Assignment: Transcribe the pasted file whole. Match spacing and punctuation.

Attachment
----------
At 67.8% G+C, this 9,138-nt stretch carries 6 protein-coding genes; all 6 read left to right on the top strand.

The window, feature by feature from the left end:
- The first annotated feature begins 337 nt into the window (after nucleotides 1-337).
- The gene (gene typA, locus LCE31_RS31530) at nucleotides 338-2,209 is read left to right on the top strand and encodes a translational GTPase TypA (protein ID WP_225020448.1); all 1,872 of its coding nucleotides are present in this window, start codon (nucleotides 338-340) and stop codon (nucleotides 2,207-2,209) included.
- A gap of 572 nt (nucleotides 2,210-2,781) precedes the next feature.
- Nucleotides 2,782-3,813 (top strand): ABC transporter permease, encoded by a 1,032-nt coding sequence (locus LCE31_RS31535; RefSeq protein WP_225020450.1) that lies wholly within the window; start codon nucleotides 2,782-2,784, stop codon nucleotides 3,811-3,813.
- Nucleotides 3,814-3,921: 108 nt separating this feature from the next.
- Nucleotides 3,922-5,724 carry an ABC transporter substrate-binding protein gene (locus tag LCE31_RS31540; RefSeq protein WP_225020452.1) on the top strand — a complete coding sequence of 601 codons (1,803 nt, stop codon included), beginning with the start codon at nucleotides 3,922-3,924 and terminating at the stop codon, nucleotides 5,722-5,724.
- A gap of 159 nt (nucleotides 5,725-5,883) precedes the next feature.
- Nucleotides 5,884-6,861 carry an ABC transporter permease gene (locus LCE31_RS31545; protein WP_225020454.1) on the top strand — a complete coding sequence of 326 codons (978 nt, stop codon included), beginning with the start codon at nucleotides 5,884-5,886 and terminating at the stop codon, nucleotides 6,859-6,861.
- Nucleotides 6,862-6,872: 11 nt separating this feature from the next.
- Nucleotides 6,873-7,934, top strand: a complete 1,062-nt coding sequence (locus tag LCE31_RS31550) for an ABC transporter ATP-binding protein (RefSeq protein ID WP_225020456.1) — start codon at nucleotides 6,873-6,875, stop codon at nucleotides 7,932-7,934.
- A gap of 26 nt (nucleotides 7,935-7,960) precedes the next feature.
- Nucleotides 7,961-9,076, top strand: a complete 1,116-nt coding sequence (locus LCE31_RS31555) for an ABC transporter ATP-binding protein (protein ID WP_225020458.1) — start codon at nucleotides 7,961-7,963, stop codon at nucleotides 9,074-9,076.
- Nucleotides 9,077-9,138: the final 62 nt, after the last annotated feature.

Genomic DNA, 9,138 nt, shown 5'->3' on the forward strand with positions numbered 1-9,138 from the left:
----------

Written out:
At 67.8% G+C, this 9,138-nt stretch carries 6 protein-coding genes; all 6 read left to right on the top strand.

The window, feature by feature from the left end:
- The first annotated feature begins 337 nt into the window (after nucleotides 1-337).
- The gene (gene typA, locus LCE31_RS31530) at nucleotides 338-2,209 is read left to right on the top strand and encodes a translational GTPase TypA (protein ID WP_225020448.1); all 1,872 of its coding nucleotides are present in this window, start codon (nucleotides 338-340) and stop codon (nucleotides 2,207-2,209) included.
- A gap of 572 nt (nucleotides 2,210-2,781) precedes the next feature.
- Nucleotides 2,782-3,813 (top strand): ABC transporter permease, encoded by a 1,032-nt coding sequence (locus LCE31_RS31535; RefSeq protein WP_225020450.1) that lies wholly within the window; start codon nucleotides 2,782-2,784, stop codon nucleotides 3,811-3,813.
- Nucleotides 3,814-3,921: 108 nt separating this feature from the next.
- Nucleotides 3,922-5,724 carry an ABC transporter substrate-binding protein gene (locus tag LCE31_RS31540; RefSeq protein WP_225020452.1) on the top strand — a complete coding sequence of 601 codons (1,803 nt, stop codon included), beginning with the start codon at nucleotides 3,922-3,924 and terminating at the stop codon, nucleotides 5,722-5,724.
- A gap of 159 nt (nucleotides 5,725-5,883) precedes the next feature.
- Nucleotides 5,884-6,861 carry an ABC transporter permease gene (locus LCE31_RS31545; protein WP_225020454.1) on the top strand — a complete coding sequence of 326 codons (978 nt, stop codon included), beginning with the start codon at nucleotides 5,884-5,886 and terminating at the stop codon, nucleotides 6,859-6,861.
- Nucleotides 6,862-6,872: 11 nt separating this feature from the next.
- Nucleotides 6,873-7,934, top strand: a complete 1,062-nt coding sequence (locus tag LCE31_RS31550) for an ABC transporter ATP-binding protein (RefSeq protein ID WP_225020456.1) — start codon at nucleotides 6,873-6,875, stop codon at nucleotides 7,932-7,934.
- A gap of 26 nt (nucleotides 7,935-7,960) precedes the next feature.
- Nucleotides 7,961-9,076, top strand: a complete 1,116-nt coding sequence (locus LCE31_RS31555) for an ABC transporter ATP-binding protein (protein ID WP_225020458.1) — start codon at nucleotides 7,961-7,963, stop codon at nucleotides 9,074-9,076.
- Nucleotides 9,077-9,138: the final 62 nt, after the last annotated feature.

Genomic DNA, 9,138 nt, shown 5'->3' on the forward strand with positions numbered 1-9,138 from the left: